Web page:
Joint replacement not linked to atherosclerosis.
In this study, Dr. Helgi Jonsson of the University of Iceland in Reykjavik and colleagues used total joint replacement (TJR) as an indicator of severe osteoarthritis (Ann. Rheum. Dis. 2011 [doi:10.1136/ard.2010.144980]). The population of the study included 2,195 men and 2,975 women; 539 patients had total joint replacement, including 316 with total hip replacements (THR), 223 with total knee replacements (TKR), and 31 with both hip and knee replacements.
Overall, women who had a joint replacement showed a nonsignificant trend toward increased coronary calcifications and carotid plaques, but no such associations were seen in men.
"Apart from marginally increased aortic calcium in women with TKR, there were no statistical differences in those with and without TKR and THR," the researchers noted.
But the researchers saw that there was a significant upward trend in coronary calcifications among women with hand osteoarthritis (HOA). The difference between the average value of women without either TJR or HOA and the women with both TJR and HOA was significant--approximately 10%-for three markers of atherosclerosis: coronary calcium, periventricular white matter hyperintensities, and carotid plaque.
The data were taken from a subset of older patients in the AGES (Age, Gene/Environment Susceptibility)--Reykjavik Study, a population-based study conducted in Iceland.
The results support findings from previous studies that suggest a link between osteoarthritis and atherosclerosis in women, Dr. Jonsson and associates noted.
"We are currently analyzing a number of 'midlife' biomarkers and inflammatory markers available from previous visits in the 40-year-long Reykjavik Study in an attempt to clarify this relation ship," they said.
RELATED ARTICLE: VITALS
Major Finding: Total joint replacement had no significant association with atherosclerosis in adults overall but was associated with it in women with hand OA.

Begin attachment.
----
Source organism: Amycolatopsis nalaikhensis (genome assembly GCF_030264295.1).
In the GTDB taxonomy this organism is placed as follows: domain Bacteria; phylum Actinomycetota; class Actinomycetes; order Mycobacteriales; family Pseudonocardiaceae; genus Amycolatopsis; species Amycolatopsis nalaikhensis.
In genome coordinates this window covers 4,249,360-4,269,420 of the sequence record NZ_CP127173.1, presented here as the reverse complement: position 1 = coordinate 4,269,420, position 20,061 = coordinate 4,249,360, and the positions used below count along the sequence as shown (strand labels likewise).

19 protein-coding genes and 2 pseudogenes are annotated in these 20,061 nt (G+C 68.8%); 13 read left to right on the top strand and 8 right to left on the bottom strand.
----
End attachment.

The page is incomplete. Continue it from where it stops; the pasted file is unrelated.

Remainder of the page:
Data Source: The AGES-Reykjavik Study, a population-based study of older adults with an average age of 77 years.
Disclosures: The study was funded by the National Institutes of Health, the National Institute on Aging Intramural Research Program, the Icelandic Heart Association, the Icelandic Parliament, the Icelandic Osteoarthritis Fund and the University of Iceland Research Fund. The researchers had no financial conflicts to disclose.
VIEW ON THE NEWS
Focus on Early Intervention in Future Studies of OA and Atherosclerosis
It is important to study the relationships between osteoarthritis and cardiovascular health because both are chronic low-grade inflammatory diseases.
The lack of association between severe osteoarthritis and atherosclerosis in the majority of patients in this study is not surprising. We see the same thing with osteoporosis, another disease of aging in which there is low-grade inflammation, which causes a disease over time.
Genetics and diet are some factors that might affect the association between hand OA and atherosclerosis in women, which might have been factors in this study.
There are various challenges to studying the relationship between osteoarthritis and atherosclerosis, For example, it takes time to see the clinical disease and, because of that, we need to use animal models to study the relationships and try to understand both the disease mechanism and how we might intervene. When planning future studies, researchers in this area need to talk to each other and design studies to intervene before diseases become clinically apparent.
NANCY LANE, M.D., is a professor at the University of California, Davis, and director of the UC Davis Center for Healthy Aging. Her specialties include internal medicine, rheumatology, and allergy &clinical immunology. She had no financial conflicts to disclose.
BY HEIDI SPLETE
FROM ANNALS OF THE RHEUMATIC DISEASES
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|Publication:||Internal Medicine News|
|Date:||Apr 15, 2011|
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